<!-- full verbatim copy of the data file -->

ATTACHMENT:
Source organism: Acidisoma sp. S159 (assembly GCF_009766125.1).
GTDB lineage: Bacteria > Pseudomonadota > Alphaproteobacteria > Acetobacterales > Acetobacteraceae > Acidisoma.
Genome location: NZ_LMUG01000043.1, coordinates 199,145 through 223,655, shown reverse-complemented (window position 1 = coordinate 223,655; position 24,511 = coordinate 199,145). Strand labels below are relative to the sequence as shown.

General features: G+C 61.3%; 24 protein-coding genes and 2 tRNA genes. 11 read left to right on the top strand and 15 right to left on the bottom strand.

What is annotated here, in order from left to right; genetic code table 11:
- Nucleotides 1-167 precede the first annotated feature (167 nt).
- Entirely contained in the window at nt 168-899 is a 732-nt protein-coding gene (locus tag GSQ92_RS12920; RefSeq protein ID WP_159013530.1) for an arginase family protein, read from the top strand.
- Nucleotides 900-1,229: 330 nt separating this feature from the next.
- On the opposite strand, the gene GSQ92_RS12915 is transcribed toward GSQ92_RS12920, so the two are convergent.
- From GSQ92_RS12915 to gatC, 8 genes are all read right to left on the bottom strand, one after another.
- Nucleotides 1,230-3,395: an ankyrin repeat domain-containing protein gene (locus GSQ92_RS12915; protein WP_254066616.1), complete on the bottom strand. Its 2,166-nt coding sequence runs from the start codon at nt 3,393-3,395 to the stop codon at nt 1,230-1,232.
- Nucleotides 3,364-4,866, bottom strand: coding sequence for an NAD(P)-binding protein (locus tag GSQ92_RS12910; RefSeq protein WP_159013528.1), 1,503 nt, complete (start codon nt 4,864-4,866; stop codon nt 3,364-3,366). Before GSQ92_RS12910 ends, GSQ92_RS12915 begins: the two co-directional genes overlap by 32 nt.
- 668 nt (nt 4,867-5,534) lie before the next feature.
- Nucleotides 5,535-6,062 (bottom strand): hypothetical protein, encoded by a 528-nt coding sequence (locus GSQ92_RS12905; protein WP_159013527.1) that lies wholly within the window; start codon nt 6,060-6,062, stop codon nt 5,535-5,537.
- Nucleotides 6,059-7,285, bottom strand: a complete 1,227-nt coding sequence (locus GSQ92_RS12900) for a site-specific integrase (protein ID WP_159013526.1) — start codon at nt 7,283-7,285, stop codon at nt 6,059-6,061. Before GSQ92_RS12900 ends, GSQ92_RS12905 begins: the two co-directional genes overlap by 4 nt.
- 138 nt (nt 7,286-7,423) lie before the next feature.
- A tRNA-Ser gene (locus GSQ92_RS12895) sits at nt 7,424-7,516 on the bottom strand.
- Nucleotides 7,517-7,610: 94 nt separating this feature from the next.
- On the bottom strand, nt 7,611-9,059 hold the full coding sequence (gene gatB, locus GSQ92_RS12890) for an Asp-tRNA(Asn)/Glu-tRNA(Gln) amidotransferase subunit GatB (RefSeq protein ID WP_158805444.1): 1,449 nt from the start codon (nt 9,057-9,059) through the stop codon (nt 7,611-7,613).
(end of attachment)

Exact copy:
Source organism: Acidisoma sp. S159 (assembly GCF_009766125.1).
GTDB lineage: Bacteria > Pseudomonadota > Alphaproteobacteria > Acetobacterales > Acetobacteraceae > Acidisoma.
Genome location: NZ_LMUG01000043.1, coordinates 199,145 through 223,655, shown reverse-complemented (window position 1 = coordinate 223,655; position 24,511 = coordinate 199,145). Strand labels below are relative to the sequence as shown.

General features: G+C 61.3%; 24 protein-coding genes and 2 tRNA genes. 11 read left to right on the top strand and 15 right to left on the bottom strand.

What is annotated here, in order from left to right; genetic code table 11:
- Nucleotides 1-167 precede the first annotated feature (167 nt).
- Entirely contained in the window at nt 168-899 is a 732-nt protein-coding gene (locus tag GSQ92_RS12920; RefSeq protein ID WP_159013530.1) for an arginase family protein, read from the top strand.
- Nucleotides 900-1,229: 330 nt separating this feature from the next.
- On the opposite strand, the gene GSQ92_RS12915 is transcribed toward GSQ92_RS12920, so the two are convergent.
- From GSQ92_RS12915 to gatC, 8 genes are all read right to left on the bottom strand, one after another.
- Nucleotides 1,230-3,395: an ankyrin repeat domain-containing protein gene (locus GSQ92_RS12915; protein WP_254066616.1), complete on the bottom strand. Its 2,166-nt coding sequence runs from the start codon at nt 3,393-3,395 to the stop codon at nt 1,230-1,232.
- Nucleotides 3,364-4,866, bottom strand: coding sequence for an NAD(P)-binding protein (locus tag GSQ92_RS12910; RefSeq protein WP_159013528.1), 1,503 nt, complete (start codon nt 4,864-4,866; stop codon nt 3,364-3,366). Before GSQ92_RS12910 ends, GSQ92_RS12915 begins: the two co-directional genes overlap by 32 nt.
- 668 nt (nt 4,867-5,534) lie before the next feature.
- Nucleotides 5,535-6,062 (bottom strand): hypothetical protein, encoded by a 528-nt coding sequence (locus GSQ92_RS12905; protein WP_159013527.1) that lies wholly within the window; start codon nt 6,060-6,062, stop codon nt 5,535-5,537.
- Nucleotides 6,059-7,285, bottom strand: a complete 1,227-nt coding sequence (locus GSQ92_RS12900) for a site-specific integrase (protein ID WP_159013526.1) — start codon at nt 7,283-7,285, stop codon at nt 6,059-6,061. Before GSQ92_RS12900 ends, GSQ92_RS12905 begins: the two co-directional genes overlap by 4 nt.
- 138 nt (nt 7,286-7,423) lie before the next feature.
- A tRNA-Ser gene (locus GSQ92_RS12895) sits at nt 7,424-7,516 on the bottom strand.
- Nucleotides 7,517-7,610: 94 nt separating this feature from the next.
- On the bottom strand, nt 7,611-9,059 hold the full coding sequence (gene gatB, locus GSQ92_RS12890) for an Asp-tRNA(Asn)/Glu-tRNA(Gln) amidotransferase subunit GatB (RefSeq protein ID WP_158805444.1): 1,449 nt from the start codon (nt 9,057-9,059) through the stop codon (nt 7,611-7,613).